2007 - The year tech exploded, and where are we 10 years on?
The year is 2007, Gordon Brown is the Chancellor of the Exchequer, Northern Rock gets a bailout, and the new Wembley Stadium opens. These are just a few brief things to cast your mind back in time.
But what was going on in the background? Well, in a word, lots. If you’re even slightly into technology, carry on reading, because you may not have realised what 2007 was the start of…
Thomas Friedman, in his book ‘Thank-you for being late - an optimist's guide to thriving in an age of acceleration.’ (Well worth a read) he suggests that “2007 was the single most technological inflection point since Gutenberg released the printing press.”
Here’s the evidence:
1. In 2007 the first generation of iPhone was released, putting the technological power of the Apollo space missions into the palms of the hands of half the globe, and connecting it to the internet;
2. in late 2006 Facebook was released globally and in 2007 grew by around 200%;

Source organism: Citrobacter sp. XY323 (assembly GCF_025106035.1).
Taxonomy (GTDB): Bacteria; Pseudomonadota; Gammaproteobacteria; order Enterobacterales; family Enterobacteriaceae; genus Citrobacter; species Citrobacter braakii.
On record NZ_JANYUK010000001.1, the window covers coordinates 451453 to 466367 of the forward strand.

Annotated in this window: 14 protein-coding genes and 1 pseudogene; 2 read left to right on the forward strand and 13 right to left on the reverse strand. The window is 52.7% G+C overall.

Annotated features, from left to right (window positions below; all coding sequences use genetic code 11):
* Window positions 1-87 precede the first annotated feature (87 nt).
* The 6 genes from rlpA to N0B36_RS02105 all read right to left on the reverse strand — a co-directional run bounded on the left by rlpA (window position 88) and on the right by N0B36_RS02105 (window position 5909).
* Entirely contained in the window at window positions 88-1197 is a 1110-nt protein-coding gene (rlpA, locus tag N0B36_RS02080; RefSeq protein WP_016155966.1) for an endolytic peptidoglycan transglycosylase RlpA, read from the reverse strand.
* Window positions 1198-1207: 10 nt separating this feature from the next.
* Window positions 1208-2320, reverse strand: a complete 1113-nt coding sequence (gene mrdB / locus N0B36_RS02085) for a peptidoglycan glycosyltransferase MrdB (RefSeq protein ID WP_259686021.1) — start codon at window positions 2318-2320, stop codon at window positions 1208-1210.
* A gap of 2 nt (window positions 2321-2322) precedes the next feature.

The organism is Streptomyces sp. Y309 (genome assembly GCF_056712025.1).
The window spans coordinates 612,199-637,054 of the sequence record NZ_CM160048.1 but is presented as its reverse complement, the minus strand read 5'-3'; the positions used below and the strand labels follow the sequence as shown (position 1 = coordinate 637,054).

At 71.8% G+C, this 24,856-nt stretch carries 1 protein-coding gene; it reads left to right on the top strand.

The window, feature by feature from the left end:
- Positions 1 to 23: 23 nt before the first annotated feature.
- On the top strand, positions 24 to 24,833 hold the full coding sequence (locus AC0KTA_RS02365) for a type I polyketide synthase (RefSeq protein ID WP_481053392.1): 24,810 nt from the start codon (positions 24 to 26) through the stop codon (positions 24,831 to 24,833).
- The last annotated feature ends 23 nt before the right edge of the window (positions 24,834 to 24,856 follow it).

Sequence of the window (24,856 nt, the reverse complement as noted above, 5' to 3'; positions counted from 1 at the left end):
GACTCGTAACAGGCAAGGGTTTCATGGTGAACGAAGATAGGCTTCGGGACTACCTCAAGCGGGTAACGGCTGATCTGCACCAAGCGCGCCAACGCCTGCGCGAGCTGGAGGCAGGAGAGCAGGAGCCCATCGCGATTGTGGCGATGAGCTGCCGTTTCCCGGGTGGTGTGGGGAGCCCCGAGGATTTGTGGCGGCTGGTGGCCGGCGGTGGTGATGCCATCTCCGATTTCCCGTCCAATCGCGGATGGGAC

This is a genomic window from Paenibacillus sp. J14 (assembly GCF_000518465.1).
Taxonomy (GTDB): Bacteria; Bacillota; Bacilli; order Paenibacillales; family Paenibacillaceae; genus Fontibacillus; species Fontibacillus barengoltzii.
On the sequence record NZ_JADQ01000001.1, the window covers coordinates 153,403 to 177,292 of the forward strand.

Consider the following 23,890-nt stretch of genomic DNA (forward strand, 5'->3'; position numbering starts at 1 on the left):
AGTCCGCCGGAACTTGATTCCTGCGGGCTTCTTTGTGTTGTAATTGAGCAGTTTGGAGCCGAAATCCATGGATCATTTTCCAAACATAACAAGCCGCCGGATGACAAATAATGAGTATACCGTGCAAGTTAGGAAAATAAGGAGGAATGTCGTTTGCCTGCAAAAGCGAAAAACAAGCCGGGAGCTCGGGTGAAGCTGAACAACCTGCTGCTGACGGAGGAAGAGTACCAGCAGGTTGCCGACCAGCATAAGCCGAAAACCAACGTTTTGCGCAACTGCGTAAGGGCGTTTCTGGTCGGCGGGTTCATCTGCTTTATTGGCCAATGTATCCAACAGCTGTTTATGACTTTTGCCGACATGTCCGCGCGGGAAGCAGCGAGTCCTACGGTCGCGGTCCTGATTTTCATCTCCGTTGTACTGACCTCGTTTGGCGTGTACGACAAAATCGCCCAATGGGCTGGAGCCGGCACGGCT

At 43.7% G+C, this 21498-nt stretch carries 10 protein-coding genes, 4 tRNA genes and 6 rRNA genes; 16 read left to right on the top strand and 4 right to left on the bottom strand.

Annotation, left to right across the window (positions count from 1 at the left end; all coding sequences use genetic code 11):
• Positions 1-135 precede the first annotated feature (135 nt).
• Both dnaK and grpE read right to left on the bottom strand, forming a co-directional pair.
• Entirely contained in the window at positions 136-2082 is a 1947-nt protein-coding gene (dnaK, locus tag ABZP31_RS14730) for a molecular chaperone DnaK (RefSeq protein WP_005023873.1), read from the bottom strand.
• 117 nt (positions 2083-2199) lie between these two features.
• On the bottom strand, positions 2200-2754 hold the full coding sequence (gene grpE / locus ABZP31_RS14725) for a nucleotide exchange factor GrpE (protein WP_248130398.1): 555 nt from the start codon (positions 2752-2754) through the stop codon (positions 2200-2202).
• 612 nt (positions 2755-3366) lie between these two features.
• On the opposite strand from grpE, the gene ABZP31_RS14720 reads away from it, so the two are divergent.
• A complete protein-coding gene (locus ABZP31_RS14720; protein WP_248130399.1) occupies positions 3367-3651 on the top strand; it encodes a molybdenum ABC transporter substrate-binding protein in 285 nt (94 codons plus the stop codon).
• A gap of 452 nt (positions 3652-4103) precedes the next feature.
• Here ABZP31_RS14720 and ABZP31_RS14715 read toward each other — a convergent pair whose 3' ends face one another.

3. in the start of 2007 Twitter had 400 000 posts per quarter, by the end of 2007 this had risen to 100 million (How’s about them apples);
4. Hadoop, one of the biggest software systems you have probably never heard of, became public;
5. The Android mobile operating system was unveiled;
6. The Amazon Kindle was released;
Ten years later it's 2017 – so where are we now?
Apple have sold over a billion iPhones and released their most recent model (the iPhone 7) last year.
Facebook has more active users than Twitter, WhatsApp, and Instagram combined.
The newly elected President of the USA, regardless of where you stand around his elevation to power, connects directly with his supporters and critics via Twitter. This allows for unprecedented (pun) access of news from source to public.
Yet perhaps the most exciting revelation was Hadoop. To summarise, Hadoop allows for data to be processed in parallel rather than in series. Why is that important? Well, when you consider that over 90% of the worlds’ data has been created in the past two years, we begin to gain insight into the overwhelming task of processing this data.
Furthermore, data creation is only accelerating. All this data gives clues to; who we are, what we do, why we do what we do, and, what we might do next. Understanding this will be the future skeleton key for businesses around the globe.
Ten years from now I hope to be writing about this: https://en.wikipedia.org/wiki/Quantum_computing
Zuckerberg, Mark (August 26, 2008). "Our First 100 Million". The Facebook Blog.
Beaumont, Claudine (February 23, 2010). "Twitter Users Send 50 Million Tweets Per Day – Almost 600 Tweets Are Sent Every Second Through the Microblogging Site, According to Its Own Metrics". The Daily Telegraph. London. Retrieved February 7, 2011